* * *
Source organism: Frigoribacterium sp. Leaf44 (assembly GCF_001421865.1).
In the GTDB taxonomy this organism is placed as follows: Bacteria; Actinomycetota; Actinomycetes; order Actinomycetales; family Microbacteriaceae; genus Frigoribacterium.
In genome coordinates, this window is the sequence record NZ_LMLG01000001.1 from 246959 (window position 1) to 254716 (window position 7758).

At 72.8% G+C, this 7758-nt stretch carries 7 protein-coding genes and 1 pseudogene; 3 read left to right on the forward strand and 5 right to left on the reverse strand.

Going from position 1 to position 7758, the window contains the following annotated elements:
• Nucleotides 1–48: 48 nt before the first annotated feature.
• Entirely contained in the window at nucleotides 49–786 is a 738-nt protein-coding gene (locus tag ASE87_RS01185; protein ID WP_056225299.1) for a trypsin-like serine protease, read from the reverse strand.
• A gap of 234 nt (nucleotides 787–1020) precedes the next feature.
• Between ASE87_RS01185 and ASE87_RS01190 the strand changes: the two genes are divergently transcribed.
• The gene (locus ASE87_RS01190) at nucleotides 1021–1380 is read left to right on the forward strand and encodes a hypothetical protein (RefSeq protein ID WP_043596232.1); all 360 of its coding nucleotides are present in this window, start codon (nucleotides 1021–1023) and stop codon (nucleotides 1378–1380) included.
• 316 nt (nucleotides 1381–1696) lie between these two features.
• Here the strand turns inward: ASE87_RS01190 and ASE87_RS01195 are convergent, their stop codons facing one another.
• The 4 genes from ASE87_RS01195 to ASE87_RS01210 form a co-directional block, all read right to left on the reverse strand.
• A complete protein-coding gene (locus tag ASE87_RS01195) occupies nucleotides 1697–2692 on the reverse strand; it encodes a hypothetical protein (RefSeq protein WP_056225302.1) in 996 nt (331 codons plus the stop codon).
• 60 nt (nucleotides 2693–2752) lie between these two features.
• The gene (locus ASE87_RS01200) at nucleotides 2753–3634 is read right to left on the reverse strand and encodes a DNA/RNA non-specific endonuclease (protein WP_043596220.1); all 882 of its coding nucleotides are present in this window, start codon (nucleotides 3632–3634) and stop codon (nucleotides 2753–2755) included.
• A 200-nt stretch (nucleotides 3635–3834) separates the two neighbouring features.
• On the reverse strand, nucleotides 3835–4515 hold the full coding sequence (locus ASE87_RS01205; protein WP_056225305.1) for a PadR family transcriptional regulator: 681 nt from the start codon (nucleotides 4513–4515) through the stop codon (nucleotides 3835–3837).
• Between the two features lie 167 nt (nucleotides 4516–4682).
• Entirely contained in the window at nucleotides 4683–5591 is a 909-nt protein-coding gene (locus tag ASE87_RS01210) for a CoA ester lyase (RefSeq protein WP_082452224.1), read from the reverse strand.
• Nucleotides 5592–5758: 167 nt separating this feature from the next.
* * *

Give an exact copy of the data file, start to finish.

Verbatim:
Source organism: Frigoribacterium sp. Leaf44 (assembly GCF_001421865.1).
In the GTDB taxonomy this organism is placed as follows: Bacteria; Actinomycetota; Actinomycetes; order Actinomycetales; family Microbacteriaceae; genus Frigoribacterium.
In genome coordinates, this window is the sequence record NZ_LMLG01000001.1 from 246959 (window position 1) to 254716 (window position 7758).

At 72.8% G+C, this 7758-nt stretch carries 7 protein-coding genes and 1 pseudogene; 3 read left to right on the forward strand and 5 right to left on the reverse strand.

Going from position 1 to position 7758, the window contains the following annotated elements:
• Nucleotides 1–48: 48 nt before the first annotated feature.
• Entirely contained in the window at nucleotides 49–786 is a 738-nt protein-coding gene (locus tag ASE87_RS01185; protein ID WP_056225299.1) for a trypsin-like serine protease, read from the reverse strand.
• A gap of 234 nt (nucleotides 787–1020) precedes the next feature.
• Between ASE87_RS01185 and ASE87_RS01190 the strand changes: the two genes are divergently transcribed.
• The gene (locus ASE87_RS01190) at nucleotides 1021–1380 is read left to right on the forward strand and encodes a hypothetical protein (RefSeq protein ID WP_043596232.1); all 360 of its coding nucleotides are present in this window, start codon (nucleotides 1021–1023) and stop codon (nucleotides 1378–1380) included.
• 316 nt (nucleotides 1381–1696) lie between these two features.
• Here the strand turns inward: ASE87_RS01190 and ASE87_RS01195 are convergent, their stop codons facing one another.
• The 4 genes from ASE87_RS01195 to ASE87_RS01210 form a co-directional block, all read right to left on the reverse strand.
• A complete protein-coding gene (locus tag ASE87_RS01195) occupies nucleotides 1697–2692 on the reverse strand; it encodes a hypothetical protein (RefSeq protein WP_056225302.1) in 996 nt (331 codons plus the stop codon).
• 60 nt (nucleotides 2693–2752) lie between these two features.
• The gene (locus ASE87_RS01200) at nucleotides 2753–3634 is read right to left on the reverse strand and encodes a DNA/RNA non-specific endonuclease (protein WP_043596220.1); all 882 of its coding nucleotides are present in this window, start codon (nucleotides 3632–3634) and stop codon (nucleotides 2753–2755) included.
• A 200-nt stretch (nucleotides 3635–3834) separates the two neighbouring features.
• On the reverse strand, nucleotides 3835–4515 hold the full coding sequence (locus ASE87_RS01205; protein WP_056225305.1) for a PadR family transcriptional regulator: 681 nt from the start codon (nucleotides 4513–4515) through the stop codon (nucleotides 3835–3837).
• Between the two features lie 167 nt (nucleotides 4516–4682).
• Entirely contained in the window at nucleotides 4683–5591 is a 909-nt protein-coding gene (locus tag ASE87_RS01210) for a CoA ester lyase (RefSeq protein WP_082452224.1), read from the reverse strand.
• Nucleotides 5592–5758: 167 nt separating this feature from the next.